Power-Spriting with Compass

Sprite-party

Spriting is a popular way to reduce the requests necessary for loading your website, combining images into one file.

Now, yes, you can make a sprite by hand, combining your images together, noting their background-positions in the image using something like Sprite Cow.

That is, until you start using generated sprites with Compass.

The Basics

Compass allows you to place your individual images into a folder and (assuming you have Compass installed), you can add the sprite to your Sass with a simple command:

@import "my-icons/*.png";

With “my-icons” being your folder name. You can use some magic to include all of the images in your CSS, and then all you have to do is use those names. Do this by using: 

@include all-my-icons-sprites;

When you import the folder, Compass creates some mixins to manipulate data it knows about that sprite sheet.

There’s More

The kicker? That’s not the only mixin. There are a few more that are a bit hidden in the documentation (I have an updated version of the gist that shows links to helpers when available). If you have obsessive control of your sprites, you might be using (as shown in the tutorial):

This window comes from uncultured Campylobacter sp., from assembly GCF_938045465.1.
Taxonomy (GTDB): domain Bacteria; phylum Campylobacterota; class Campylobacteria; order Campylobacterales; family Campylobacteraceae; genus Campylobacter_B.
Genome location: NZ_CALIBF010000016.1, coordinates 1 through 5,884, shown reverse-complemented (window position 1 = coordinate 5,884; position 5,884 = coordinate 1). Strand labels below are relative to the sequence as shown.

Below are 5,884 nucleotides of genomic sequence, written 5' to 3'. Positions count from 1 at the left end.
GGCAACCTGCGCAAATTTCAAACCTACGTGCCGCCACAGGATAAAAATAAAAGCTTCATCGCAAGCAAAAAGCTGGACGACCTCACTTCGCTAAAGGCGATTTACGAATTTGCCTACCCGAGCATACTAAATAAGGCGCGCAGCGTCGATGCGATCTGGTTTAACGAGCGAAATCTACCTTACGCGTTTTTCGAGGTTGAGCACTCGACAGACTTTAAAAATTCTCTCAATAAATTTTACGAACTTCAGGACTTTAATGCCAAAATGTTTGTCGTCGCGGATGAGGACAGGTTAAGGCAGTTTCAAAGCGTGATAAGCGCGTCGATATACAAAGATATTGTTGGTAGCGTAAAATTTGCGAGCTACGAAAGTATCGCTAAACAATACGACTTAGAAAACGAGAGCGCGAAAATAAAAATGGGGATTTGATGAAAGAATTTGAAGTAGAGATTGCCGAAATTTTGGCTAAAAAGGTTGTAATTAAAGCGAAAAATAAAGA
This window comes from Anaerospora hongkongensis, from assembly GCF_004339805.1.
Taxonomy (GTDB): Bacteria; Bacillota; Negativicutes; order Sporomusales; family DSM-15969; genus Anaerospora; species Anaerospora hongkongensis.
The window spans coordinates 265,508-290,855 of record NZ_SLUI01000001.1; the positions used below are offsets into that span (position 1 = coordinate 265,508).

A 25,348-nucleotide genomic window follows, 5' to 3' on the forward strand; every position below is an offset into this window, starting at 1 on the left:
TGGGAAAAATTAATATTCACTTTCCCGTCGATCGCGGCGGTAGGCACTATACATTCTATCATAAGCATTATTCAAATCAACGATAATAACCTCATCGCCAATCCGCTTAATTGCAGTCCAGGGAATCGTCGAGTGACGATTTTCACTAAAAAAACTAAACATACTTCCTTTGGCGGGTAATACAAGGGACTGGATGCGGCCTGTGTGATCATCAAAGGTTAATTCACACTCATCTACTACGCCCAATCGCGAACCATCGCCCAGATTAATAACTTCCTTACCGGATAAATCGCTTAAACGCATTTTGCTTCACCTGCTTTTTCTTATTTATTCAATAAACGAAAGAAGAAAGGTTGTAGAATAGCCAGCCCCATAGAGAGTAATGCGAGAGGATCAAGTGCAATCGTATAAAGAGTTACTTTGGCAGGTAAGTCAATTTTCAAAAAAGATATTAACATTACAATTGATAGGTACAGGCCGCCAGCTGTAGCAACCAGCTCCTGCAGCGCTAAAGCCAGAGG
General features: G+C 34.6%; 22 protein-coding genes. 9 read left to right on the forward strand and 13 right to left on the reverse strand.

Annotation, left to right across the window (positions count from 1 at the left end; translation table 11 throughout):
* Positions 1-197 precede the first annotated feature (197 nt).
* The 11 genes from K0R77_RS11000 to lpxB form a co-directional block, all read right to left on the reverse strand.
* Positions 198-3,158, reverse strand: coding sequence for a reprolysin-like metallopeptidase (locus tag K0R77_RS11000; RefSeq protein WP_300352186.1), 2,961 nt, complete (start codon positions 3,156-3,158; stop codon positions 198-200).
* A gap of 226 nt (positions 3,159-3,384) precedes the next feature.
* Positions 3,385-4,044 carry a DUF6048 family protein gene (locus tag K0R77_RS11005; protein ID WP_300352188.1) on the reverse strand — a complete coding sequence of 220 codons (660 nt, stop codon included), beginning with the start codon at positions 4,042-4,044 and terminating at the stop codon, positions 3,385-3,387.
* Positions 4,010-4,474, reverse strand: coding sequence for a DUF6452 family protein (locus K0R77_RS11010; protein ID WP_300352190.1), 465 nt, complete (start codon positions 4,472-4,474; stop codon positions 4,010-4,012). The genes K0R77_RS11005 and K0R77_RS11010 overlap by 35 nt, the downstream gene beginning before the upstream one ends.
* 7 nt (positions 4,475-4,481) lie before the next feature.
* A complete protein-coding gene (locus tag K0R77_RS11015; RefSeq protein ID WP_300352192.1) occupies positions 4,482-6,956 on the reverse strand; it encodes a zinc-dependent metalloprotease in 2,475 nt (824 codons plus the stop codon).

@include my-icons-sprite(image-name);

Which will compile to add that selector to the sprite’s background definition and assign that selector with the proper background-position. Which is great, except when you’ve accidentally added both .icon and .icon:hover to the background declaration (unecessary).

Some of the other great mixins you get with @import "files/*.png"; include:

my-icons-sprite-dimensions(image-name)

my-icons-sprite-position(image-name)

Furthermore, if you want to get funky, you can interact with Compass’ spriting helper methods directly. Reading the gist, you can see how Compass wraps these helper functions with mixins — and nothing’s stoppng you from doing the same if you want to.

Do you sprite with Compass? Another framework?

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